Samidha, aka: Samidhā; 4 Definition(s)

Introduction

Samidha means something in Hinduism, Sanskrit, Buddhism, Pali, Marathi. If you want to know the exact meaning, history, etymology or English translation of this term then check out the descriptions on this page. Add your comment or reference to a book if you want to contribute to this summary article.

In Hinduism

Shaivism (Shaiva philosophy)

[Samidha in Shaivism glossaries]

Samidha (समिध) refers to “fire-wood” used thoughout various ceremonies and rituals in Śaivism.

(Source): Wisdom Library: Śaivism
Shaivism book cover
context information

Shaiva (शैव, śaiva) or Shaivism (śaivism) represents a tradition of Hinduism worshiping Shiva as the supreme being. Closely related to Shaktism, Shaiva literature includes a range of scriptures, including Tantras, while the root of this tradition may be traced back to the ancient Vedas.

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Languages of India and abroad

Pali-English dictionary

[Samidha in Pali glossaries]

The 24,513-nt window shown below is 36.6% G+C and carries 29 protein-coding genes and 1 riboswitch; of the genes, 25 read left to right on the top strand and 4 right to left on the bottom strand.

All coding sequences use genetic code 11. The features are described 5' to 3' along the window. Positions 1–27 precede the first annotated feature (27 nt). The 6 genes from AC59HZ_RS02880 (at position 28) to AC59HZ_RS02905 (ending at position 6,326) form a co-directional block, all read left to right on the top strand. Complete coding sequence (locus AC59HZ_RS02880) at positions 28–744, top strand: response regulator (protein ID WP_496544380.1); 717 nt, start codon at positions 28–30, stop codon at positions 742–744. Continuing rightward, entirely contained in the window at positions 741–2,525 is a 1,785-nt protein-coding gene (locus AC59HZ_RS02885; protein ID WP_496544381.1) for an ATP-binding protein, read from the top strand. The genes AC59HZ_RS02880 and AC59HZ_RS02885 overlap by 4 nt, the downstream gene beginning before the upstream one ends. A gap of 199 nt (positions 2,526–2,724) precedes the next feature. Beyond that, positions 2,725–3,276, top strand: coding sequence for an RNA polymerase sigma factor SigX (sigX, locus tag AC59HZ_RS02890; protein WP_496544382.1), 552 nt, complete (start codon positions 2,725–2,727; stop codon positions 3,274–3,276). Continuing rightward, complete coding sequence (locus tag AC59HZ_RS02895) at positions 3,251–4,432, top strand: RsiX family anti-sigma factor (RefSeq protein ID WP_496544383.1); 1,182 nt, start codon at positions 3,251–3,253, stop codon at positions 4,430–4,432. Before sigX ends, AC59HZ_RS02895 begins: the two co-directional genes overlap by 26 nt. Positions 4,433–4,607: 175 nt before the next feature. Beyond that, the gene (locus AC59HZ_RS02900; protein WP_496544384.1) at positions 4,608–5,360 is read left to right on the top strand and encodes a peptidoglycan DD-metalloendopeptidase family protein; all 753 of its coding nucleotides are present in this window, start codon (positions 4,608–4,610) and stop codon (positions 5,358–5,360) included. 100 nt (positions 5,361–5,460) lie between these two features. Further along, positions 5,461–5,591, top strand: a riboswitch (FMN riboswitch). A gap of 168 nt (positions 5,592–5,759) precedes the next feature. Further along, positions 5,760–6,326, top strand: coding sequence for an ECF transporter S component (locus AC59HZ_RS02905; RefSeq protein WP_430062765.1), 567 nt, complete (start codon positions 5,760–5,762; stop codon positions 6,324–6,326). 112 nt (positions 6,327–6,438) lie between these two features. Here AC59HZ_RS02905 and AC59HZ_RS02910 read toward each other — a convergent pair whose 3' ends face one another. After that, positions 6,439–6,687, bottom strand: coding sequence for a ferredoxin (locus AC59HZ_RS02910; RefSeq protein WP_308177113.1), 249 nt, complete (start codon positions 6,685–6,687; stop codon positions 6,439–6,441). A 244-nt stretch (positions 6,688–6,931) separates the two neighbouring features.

Samidhā, (f.) (fr. saṃ+idh; see indhana) fuel, firewood SnA 174. (Page 687)

(Source): Sutta: The Pali Text Society's Pali-English Dictionary
Pali book cover
context information

Pali is the language of the Tipiṭaka, which is the sacred canon of Theravāda Buddhism and contains much of the Buddha’s speech. Closeley related to Sanskrit, both languages are used interchangeably between religions.

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Marathi-English dictionary

[Samidha in Marathi glossaries]

samīdha (समीध).—f ē (samidh S) A stick of a span in length, of Butea frondosa, Mimosa catechu, and other pure trees (to be used in kindling sacrificial or sacred fire).

(Source): DDSA: The Molesworth Marathi and English Dictionary
context information

Marathi is an Indo-European language having over 70 million native speakers people in (predominantly) Maharashtra India. Marathi, like many other Indo-Aryan languages, evolved from early forms of Prakrit, which itself is a subset of Sanskrit, one of the most ancient languages of the world.

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Sanskrit-English dictionary

[Samidha in Sanskrit glossaries]

Samidha (समिध).—

1) Fire.

2) Fuel.

Derivable forms: samidhaḥ (समिधः).

(Source): DDSA: The practical Sanskrit-English dictionary
context information

Sanskrit, also spelled संस्कृतम् (saṃskṛtam), is an ancient language of India commonly seen as the grandmother of the Indo-European language family. Closely allied with Prakrit and Pali, Sanskrit is more exhaustive in both grammar and terms and has the most extensive collection of literature in the world, greatly surpassing its sister-languages Greek and Latin.

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Relevant definitions

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